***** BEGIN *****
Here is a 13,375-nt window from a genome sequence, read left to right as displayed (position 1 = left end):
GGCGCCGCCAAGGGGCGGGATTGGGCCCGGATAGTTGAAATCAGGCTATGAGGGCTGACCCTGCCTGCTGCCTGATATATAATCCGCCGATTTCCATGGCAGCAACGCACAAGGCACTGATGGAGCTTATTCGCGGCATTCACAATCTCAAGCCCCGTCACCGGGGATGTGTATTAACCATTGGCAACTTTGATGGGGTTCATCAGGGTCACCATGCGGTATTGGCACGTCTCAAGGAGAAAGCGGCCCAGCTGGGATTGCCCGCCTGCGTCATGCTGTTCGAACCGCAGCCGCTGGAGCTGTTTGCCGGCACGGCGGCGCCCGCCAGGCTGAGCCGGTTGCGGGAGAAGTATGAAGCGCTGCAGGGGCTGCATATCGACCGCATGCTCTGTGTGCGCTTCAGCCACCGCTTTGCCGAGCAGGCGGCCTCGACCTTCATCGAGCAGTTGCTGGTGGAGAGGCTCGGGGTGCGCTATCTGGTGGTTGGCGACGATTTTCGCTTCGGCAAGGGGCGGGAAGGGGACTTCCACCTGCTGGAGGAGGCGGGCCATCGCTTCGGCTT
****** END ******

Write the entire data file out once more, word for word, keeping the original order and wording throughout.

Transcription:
Here is a 13,375-nt window from a genome sequence, read left to right as displayed (position 1 = left end):
GGCGCCGCCAAGGGGCGGGATTGGGCCCGGATAGTTGAAATCAGGCTATGAGGGCTGACCCTGCCTGCTGCCTGATATATAATCCGCCGATTTCCATGGCAGCAACGCACAAGGCACTGATGGAGCTTATTCGCGGCATTCACAATCTCAAGCCCCGTCACCGGGGATGTGTATTAACCATTGGCAACTTTGATGGGGTTCATCAGGGTCACCATGCGGTATTGGCACGTCTCAAGGAGAAAGCGGCCCAGCTGGGATTGCCCGCCTGCGTCATGCTGTTCGAACCGCAGCCGCTGGAGCTGTTTGCCGGCACGGCGGCGCCCGCCAGGCTGAGCCGGTTGCGGGAGAAGTATGAAGCGCTGCAGGGGCTGCATATCGACCGCATGCTCTGTGTGCGCTTCAGCCACCGCTTTGCCGAGCAGGCGGCCTCGACCTTCATCGAGCAGTTGCTGGTGGAGAGGCTCGGGGTGCGCTATCTGGTGGTTGGCGACGATTTTCGCTTCGGCAAGGGGCGGGAAGGGGACTTCCACCTGCTGGAGGAGGCGGGCCATCGCTTCGGCTT